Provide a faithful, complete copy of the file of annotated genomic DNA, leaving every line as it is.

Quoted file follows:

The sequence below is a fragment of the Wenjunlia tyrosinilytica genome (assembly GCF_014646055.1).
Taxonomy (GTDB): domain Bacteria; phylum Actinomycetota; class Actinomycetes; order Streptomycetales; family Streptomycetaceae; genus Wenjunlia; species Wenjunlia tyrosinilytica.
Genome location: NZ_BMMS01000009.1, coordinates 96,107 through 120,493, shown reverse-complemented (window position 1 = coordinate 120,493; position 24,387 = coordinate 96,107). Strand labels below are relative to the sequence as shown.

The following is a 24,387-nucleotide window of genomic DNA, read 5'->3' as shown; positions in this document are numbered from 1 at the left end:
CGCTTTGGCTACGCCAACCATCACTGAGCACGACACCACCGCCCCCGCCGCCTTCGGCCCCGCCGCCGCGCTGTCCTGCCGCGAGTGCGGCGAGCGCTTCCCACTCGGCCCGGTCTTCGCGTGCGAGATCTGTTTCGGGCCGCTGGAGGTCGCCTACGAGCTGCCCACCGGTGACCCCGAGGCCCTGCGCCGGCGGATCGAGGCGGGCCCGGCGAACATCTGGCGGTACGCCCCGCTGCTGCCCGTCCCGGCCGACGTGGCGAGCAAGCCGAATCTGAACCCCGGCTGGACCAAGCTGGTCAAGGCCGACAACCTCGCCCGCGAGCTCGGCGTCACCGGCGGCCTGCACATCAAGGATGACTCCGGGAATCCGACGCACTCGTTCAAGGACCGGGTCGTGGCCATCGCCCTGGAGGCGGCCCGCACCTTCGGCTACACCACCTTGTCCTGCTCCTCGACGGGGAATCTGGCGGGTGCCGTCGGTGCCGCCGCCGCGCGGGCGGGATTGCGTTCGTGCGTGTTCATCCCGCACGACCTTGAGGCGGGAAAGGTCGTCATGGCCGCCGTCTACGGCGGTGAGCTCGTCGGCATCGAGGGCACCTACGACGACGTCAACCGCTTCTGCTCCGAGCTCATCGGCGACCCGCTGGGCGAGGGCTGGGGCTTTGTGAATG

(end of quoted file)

The sequence below is a fragment of the Wenjunlia tyrosinilytica genome (assembly GCF_014646055.1).
Taxonomy (GTDB): domain Bacteria; phylum Actinomycetota; class Actinomycetes; order Streptomycetales; family Streptomycetaceae; genus Wenjunlia; species Wenjunlia tyrosinilytica.
Genome location: NZ_BMMS01000009.1, coordinates 96,107 through 120,493, shown reverse-complemented (window position 1 = coordinate 120,493; position 24,387 = coordinate 96,107). Strand labels below are relative to the sequence as shown.

The following is a 24,387-nucleotide window of genomic DNA, read 5'->3' as shown; positions in this document are numbered from 1 at the left end:
CGCTTTGGCTACGCCAACCATCACTGAGCACGACACCACCGCCCCCGCCGCCTTCGGCCCCGCCGCCGCGCTGTCCTGCCGCGAGTGCGGCGAGCGCTTCCCACTCGGCCCGGTCTTCGCGTGCGAGATCTGTTTCGGGCCGCTGGAGGTCGCCTACGAGCTGCCCACCGGTGACCCCGAGGCCCTGCGCCGGCGGATCGAGGCGGGCCCGGCGAACATCTGGCGGTACGCCCCGCTGCTGCCCGTCCCGGCCGACGTGGCGAGCAAGCCGAATCTGAACCCCGGCTGGACCAAGCTGGTCAAGGCCGACAACCTCGCCCGCGAGCTCGGCGTCACCGGCGGCCTGCACATCAAGGATGACTCCGGGAATCCGACGCACTCGTTCAAGGACCGGGTCGTGGCCATCGCCCTGGAGGCGGCCCGCACCTTCGGCTACACCACCTTGTCCTGCTCCTCGACGGGGAATCTGGCGGGTGCCGTCGGTGCCGCCGCCGCGCGGGCGGGATTGCGTTCGTGCGTGTTCATCCCGCACGACCTTGAGGCGGGAAAGGTCGTCATGGCCGCCGTCTACGGCGGTGAGCTCGTCGGCATCGAGGGCACCTACGACGACGTCAACCGCTTCTGCTCCGAGCTCATCGGCGACCCGCTGGGCGAGGGCTGGGGCTTTGTGAATG